Pursuing my newfound love of racing wheels has been an expensive endeavor—so far I've played with a $400 Mad Catz wheel and a $400 Thrustmaster wheel. Ringing up at a modest $90, the Hori Racing Wheel for the Xbox One provides excellent motivation for spending a lot more.
The Hori Racing Wheel is the very definition of the budget option, providing the bare minimum necessary for the racing wheel-powered video game experience, with barely any of the bells and whistles.
It's a lightweight plastic wheel with the required Xbox One controls on the face and a pair of finger shifters for folks who'd rather shift gears manually. Also packed with the unit is a pair of pedals, which connect to the wheel via telephone-style cable. The unit as a whole connects to the Xbox One via a USB cable.
Aside from the ability to program buttons, which isn't really something I look for in a racing wheel, the Hori Racing Wheel for Xbox One is very light on features. There is no force feedback. There is no vibration. Just a wheel with 270 degrees of motion and a pair of foot pedals.
Why, I played the two games most likely to have a racing wheel purchased for them—Forza 5 and Forza Horizon 2. The wheel worked fine with both, though Forza Horizon 2 seemed to have issues getting the on-screen driver's hands to follow along with the wheel motion from time to time.
It Gets The Job Done: When one of the positive things I say about a piece of hardware is that it works, you know I am reaching for nice things to say. The Hori Racing Wheel for Xbox One indeed acts as a steering wheel in games that support such a function. Being used to the racing wheel experience, I noted a marked improvement over my performance with standard gamepad in the Forza games. Whatever its shortcomings may be, it does help deliver a more realistic driving experience, to a point.
Thumb Buttons: At first I thought the placement of the shoulder buttons atop the wheel might be a problem, but they're actually quite handy. Coupled with button programming ability, it's quite nice to have the ability to swap views on the fly at your fingertips. The PlayStation 3/4 equivalent of this wheel, the Hori Racing Wheel 4, lacks these buttons, and I miss them.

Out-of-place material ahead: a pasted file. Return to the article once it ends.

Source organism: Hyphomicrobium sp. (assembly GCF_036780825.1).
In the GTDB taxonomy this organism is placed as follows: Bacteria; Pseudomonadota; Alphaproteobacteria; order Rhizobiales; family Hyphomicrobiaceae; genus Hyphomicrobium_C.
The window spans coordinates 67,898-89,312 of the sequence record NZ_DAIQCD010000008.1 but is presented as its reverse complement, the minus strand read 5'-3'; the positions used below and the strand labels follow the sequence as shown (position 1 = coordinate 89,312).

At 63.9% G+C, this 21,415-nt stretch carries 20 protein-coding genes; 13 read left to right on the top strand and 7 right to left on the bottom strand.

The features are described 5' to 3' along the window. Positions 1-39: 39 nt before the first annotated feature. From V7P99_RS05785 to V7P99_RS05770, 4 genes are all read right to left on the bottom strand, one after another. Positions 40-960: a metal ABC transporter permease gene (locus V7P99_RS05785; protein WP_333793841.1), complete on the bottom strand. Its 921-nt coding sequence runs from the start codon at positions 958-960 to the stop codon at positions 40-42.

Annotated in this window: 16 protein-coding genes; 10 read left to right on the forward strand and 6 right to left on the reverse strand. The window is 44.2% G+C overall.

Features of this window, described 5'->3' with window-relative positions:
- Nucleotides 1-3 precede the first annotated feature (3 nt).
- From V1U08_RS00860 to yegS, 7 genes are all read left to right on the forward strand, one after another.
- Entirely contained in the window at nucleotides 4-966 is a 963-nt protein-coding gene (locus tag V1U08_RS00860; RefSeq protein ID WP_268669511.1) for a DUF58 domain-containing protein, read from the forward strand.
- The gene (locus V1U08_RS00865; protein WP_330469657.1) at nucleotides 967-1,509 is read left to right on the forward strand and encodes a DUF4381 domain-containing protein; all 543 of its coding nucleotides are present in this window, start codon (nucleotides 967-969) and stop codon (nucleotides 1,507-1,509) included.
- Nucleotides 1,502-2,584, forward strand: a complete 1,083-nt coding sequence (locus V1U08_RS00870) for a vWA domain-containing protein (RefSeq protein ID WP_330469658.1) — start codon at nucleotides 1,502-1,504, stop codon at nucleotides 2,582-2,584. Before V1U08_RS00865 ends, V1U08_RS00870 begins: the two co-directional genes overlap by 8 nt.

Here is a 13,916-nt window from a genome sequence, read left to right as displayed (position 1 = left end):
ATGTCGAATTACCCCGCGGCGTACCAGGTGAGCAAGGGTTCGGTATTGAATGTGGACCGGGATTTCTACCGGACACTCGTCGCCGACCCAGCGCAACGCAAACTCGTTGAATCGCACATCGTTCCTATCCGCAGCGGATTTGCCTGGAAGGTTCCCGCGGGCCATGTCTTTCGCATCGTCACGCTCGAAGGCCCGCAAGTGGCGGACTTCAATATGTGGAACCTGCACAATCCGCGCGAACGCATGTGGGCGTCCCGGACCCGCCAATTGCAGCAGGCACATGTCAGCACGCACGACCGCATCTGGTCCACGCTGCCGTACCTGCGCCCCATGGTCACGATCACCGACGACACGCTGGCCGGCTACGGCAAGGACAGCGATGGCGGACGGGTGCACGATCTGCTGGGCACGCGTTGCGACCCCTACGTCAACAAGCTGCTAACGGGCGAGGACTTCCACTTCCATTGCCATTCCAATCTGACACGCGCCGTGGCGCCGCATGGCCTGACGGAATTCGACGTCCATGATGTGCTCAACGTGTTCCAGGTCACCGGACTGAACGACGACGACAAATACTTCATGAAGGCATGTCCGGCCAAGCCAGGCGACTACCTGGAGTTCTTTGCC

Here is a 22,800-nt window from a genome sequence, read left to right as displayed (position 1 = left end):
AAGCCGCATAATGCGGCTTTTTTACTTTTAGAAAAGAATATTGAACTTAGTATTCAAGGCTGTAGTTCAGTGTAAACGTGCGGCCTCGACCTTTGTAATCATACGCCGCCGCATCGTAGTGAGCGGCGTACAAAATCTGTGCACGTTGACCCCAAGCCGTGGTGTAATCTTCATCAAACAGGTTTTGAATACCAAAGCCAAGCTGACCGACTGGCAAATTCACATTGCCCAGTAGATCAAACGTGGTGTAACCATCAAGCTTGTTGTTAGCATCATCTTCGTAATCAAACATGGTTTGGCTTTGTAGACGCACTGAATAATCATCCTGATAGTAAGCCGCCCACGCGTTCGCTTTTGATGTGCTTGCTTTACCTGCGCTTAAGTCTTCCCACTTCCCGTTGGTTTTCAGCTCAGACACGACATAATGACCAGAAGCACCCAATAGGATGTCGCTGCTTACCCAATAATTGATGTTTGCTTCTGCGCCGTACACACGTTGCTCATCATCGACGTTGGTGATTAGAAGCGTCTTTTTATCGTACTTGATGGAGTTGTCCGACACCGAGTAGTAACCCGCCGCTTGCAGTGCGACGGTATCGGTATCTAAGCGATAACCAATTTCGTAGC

No Feedback Whatsoever: I can understand leaving out force feedback—it's an expensive option, and doing it right is one of the reasons the other wheels I've tested cost so much. The lack of even vibration feedback is a sin, especially considering the Hori Racing Wheel 4 for the PlayStation 3 and 4 includes vibration at $10 less. Perhaps it's a licensing issue with Microsoft's rumble tech. Whatever the reason, shrugging and moving on without it was not a good call.
The strong connection I feel with the road with other wheels is completely absent here. It's a cold and sterile experience. Yes, I have a wheel, but what does it real mean?
Stupid Suction Cups: The only mounting option provided with the Hori Racing Wheel for Xbox One is a set of suction cups on the bottom of the housing. These suction cups will only attach to the smoothest, most non-porous surfaces, i.e. not my desk or the folding table I use for wheels or even my dining room table.
With only eight feet of cable and no USB extension cord on hand, I was forced to play fast and loose, often with one hand holding the base down while the other hand drove. My suggestion would be to tear off the cups and apply some double-sided Velcro in their stead.
Uncomfortable Pedals: When fully pressed down, the pedals that come with the Hori Racing Wheel for Xbox One lie flat to the floor.
In order to complete depress one of these pedals I have to left my heel off of the floor, which is neither practical nor comfortable. To my recollection, every vehicle I've driven has the pedals at an angle when fully depressed, because of how feet work. Odd.
It's Quite Tiny: I've played around with 10 inch and 12 inch wheels previously. Hori's Xbox One wheel is an 8-9 incher, which is pretty damn small, even before taking into account my massive hands.
Between the small size and the cheap plastic on the top and bottom of the wheel (the sides are nicely rubberized), it's hard to shake the feeling that this is the children's toy of racing wheels.
"You get what you pay for" immediately springs to mind when considering a recommendation for the Hori Racing Wheel for Xbox One, but it doesn't quite apply. While its closest competition, the $80 Thrustmaster Ferrari 458 Spider Racing Wheel, also does not feature vibration or force feedback, it does boast an 11 inch wheel, an adjustable pedal set and a central clamping system for attaching to most surfaces.
Hori could have done a lot better. You could definitely do a lot better.